Mol Ni Mhaoileoin

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Status: Finished  |  Genre: Commercial Fiction  |  House: Booksie Classic
Irish legend.

Submitted: April 23, 2010

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Submitted: April 23, 2010

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The chill in the air was to be expected; the autumn had set in early. The meagre days of summer were naught but a distant memory, the fading recollection of the smiling Irish sun beaming down from a blanket of blue silk now faint. The warmth of those afternoons had dried the cockles and muscles that the baskets upon her cart were laden with year round. Their thick scent had poisoned the air, queerly pleasant after one had adjusted to the stench of dying oceanic invertebrates. Her bosom has darkened but the slightest shade due to her fair skin’s exposure to the light. The colour had since faded from her skin already.
Rain trickled between her breasts, the cotton of her corset and frills long since drenched. She wore her hair up but the weight of the icy downpour has mussed her tresses quite considerably, dragging red locks from the bound knot above the nape of her neck to curl wildly about her handsome face. Heavily lidded eyes were vacant of soul or expression as she called out her wares to the deserted street, declaring the goods she collected daily along the shoreline, as her parents had done before her. Today, the maiden reckoned to herself, she would not scrape a punt. Dare she sell the very same commodities tomorrow, she would be charged with poisoning her purchasers.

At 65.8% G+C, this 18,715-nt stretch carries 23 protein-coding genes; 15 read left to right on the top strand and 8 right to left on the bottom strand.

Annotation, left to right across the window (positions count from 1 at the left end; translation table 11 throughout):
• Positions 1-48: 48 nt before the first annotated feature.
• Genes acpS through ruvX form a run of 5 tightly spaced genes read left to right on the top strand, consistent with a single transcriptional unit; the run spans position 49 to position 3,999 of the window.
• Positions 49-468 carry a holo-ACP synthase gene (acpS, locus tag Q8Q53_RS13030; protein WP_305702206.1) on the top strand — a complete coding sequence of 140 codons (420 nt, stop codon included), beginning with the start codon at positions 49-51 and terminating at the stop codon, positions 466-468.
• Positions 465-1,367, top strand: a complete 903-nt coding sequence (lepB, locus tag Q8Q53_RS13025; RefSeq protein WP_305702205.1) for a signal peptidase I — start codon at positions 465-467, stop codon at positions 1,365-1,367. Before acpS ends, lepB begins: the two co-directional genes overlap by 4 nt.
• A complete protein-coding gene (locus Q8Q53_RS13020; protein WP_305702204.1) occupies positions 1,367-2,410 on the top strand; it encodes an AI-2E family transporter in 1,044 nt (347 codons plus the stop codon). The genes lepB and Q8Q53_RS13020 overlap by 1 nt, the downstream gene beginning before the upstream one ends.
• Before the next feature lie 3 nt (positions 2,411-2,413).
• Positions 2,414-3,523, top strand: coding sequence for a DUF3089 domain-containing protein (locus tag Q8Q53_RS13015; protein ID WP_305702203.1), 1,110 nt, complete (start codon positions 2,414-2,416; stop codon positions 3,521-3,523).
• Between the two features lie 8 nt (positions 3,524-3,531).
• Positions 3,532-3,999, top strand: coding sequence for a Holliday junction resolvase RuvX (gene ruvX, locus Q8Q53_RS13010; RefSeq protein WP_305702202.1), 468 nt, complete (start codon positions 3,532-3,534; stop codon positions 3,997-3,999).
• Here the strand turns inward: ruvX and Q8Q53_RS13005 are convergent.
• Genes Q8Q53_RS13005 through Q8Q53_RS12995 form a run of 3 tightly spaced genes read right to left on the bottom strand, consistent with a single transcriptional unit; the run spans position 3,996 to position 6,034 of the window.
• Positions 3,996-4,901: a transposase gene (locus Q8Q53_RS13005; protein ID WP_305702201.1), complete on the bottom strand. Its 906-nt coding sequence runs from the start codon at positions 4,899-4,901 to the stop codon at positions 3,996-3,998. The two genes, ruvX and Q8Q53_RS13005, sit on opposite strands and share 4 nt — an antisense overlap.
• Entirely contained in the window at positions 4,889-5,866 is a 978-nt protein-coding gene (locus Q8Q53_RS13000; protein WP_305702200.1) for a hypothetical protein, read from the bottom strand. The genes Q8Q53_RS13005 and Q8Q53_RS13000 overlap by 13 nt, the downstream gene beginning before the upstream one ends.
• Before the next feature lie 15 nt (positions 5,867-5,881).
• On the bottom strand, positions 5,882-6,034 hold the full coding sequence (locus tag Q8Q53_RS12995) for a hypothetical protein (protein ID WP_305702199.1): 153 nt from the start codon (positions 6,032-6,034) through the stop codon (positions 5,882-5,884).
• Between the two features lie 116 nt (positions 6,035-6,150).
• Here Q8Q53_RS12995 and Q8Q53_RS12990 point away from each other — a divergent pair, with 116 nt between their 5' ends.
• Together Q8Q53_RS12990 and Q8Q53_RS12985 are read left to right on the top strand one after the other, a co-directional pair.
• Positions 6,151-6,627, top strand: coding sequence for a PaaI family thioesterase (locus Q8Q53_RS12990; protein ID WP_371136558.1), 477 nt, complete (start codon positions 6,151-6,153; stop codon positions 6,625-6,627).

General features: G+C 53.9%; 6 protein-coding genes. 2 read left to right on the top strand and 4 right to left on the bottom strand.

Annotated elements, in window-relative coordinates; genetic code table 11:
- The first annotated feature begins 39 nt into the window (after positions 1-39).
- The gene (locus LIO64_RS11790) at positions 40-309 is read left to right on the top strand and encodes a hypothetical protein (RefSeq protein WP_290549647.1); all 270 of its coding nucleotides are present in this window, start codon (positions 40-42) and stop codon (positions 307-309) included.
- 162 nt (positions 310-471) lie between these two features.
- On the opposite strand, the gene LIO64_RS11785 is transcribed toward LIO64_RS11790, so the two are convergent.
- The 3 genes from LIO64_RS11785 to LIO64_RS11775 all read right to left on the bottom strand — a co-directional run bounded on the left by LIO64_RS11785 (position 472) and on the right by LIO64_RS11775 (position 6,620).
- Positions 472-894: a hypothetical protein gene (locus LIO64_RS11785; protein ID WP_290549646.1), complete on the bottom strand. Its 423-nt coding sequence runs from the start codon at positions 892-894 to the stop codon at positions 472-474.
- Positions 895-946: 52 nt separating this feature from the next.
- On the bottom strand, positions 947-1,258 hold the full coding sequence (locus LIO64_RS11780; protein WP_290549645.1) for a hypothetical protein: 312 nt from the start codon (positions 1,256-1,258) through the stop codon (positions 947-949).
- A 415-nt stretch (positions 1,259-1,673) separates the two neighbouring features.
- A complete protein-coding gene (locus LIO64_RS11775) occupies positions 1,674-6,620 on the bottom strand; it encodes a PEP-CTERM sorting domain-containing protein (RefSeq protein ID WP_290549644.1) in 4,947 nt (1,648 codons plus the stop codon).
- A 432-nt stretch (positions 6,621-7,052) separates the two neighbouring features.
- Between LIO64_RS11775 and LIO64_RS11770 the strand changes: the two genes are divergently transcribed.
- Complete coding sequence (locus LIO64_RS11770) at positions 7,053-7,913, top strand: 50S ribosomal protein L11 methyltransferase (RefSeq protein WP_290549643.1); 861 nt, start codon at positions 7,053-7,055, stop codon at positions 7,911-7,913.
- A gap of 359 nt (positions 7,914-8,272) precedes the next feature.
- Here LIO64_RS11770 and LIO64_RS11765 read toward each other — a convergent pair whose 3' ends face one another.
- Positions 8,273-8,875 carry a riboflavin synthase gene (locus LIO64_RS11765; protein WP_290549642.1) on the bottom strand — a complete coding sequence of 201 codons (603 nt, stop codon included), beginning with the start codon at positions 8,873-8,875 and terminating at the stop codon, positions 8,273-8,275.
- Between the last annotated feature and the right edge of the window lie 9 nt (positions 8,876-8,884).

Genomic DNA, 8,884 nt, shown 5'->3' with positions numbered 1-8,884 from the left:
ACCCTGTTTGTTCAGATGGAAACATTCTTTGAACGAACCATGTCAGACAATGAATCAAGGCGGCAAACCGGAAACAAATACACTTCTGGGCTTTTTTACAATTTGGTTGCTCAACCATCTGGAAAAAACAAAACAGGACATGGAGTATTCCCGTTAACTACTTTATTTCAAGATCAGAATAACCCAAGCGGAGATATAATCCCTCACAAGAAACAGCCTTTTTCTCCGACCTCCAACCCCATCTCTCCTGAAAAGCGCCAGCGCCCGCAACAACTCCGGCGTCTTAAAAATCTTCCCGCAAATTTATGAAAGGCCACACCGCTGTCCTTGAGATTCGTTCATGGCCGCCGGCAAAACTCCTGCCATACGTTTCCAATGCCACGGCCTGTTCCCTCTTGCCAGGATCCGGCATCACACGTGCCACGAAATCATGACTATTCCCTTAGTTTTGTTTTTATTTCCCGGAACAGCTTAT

A shudder ran through her lissom frame, her breath snagging on exhale. The cart ground to a halt on sodden cobbles as she lowered the handles, the broad and calloused hand of a working woman lifted to her full, chapped lips as she heaved and hacked. Phlegm stained her palm but it was no worry to the maid, who sniffed twice and cast the back of her hand to her upper lip, drawing away a thin layer of mucus. She had no time for illness. Not when the weather drew custom away from the streets she worked, night time and day.
A thin sweat had broken out across her lower back, a prickling heat overcoming her not for the first time that morn.
No, no time for illness. This week would be hard. She was sturdy as a bullock, and twice as stubborn. Sickness would have to wait.


© Copyright 2019 James Vane . All rights reserved.

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